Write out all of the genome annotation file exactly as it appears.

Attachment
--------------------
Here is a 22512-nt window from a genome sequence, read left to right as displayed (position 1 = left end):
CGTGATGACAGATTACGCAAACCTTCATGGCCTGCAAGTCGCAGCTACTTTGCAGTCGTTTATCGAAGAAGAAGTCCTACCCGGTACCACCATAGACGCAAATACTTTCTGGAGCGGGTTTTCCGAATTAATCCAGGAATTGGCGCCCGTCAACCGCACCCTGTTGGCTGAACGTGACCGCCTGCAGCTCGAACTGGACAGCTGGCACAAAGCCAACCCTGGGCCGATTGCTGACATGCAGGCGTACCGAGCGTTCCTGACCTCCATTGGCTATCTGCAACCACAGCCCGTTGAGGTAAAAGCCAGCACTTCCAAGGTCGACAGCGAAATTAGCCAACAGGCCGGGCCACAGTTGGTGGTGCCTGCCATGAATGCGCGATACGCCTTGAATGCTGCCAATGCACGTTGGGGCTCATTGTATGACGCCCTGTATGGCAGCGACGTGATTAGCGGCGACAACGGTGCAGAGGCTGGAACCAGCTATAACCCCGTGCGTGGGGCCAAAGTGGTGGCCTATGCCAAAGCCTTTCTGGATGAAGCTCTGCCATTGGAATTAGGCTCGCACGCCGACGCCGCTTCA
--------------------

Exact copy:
Here is a 22512-nt window from a genome sequence, read left to right as displayed (position 1 = left end):
CGTGATGACAGATTACGCAAACCTTCATGGCCTGCAAGTCGCAGCTACTTTGCAGTCGTTTATCGAAGAAGAAGTCCTACCCGGTACCACCATAGACGCAAATACTTTCTGGAGCGGGTTTTCCGAATTAATCCAGGAATTGGCGCCCGTCAACCGCACCCTGTTGGCTGAACGTGACCGCCTGCAGCTCGAACTGGACAGCTGGCACAAAGCCAACCCTGGGCCGATTGCTGACATGCAGGCGTACCGAGCGTTCCTGACCTCCATTGGCTATCTGCAACCACAGCCCGTTGAGGTAAAAGCCAGCACTTCCAAGGTCGACAGCGAAATTAGCCAACAGGCCGGGCCACAGTTGGTGGTGCCTGCCATGAATGCGCGATACGCCTTGAATGCTGCCAATGCACGTTGGGGCTCATTGTATGACGCCCTGTATGGCAGCGACGTGATTAGCGGCGACAACGGTGCAGAGGCTGGAACCAGCTATAACCCCGTGCGTGGGGCCAAAGTGGTGGCCTATGCCAAAGCCTTTCTGGATGAAGCTCTGCCATTGGAATTAGGCTCGCACGCCGACGCCGCTTCA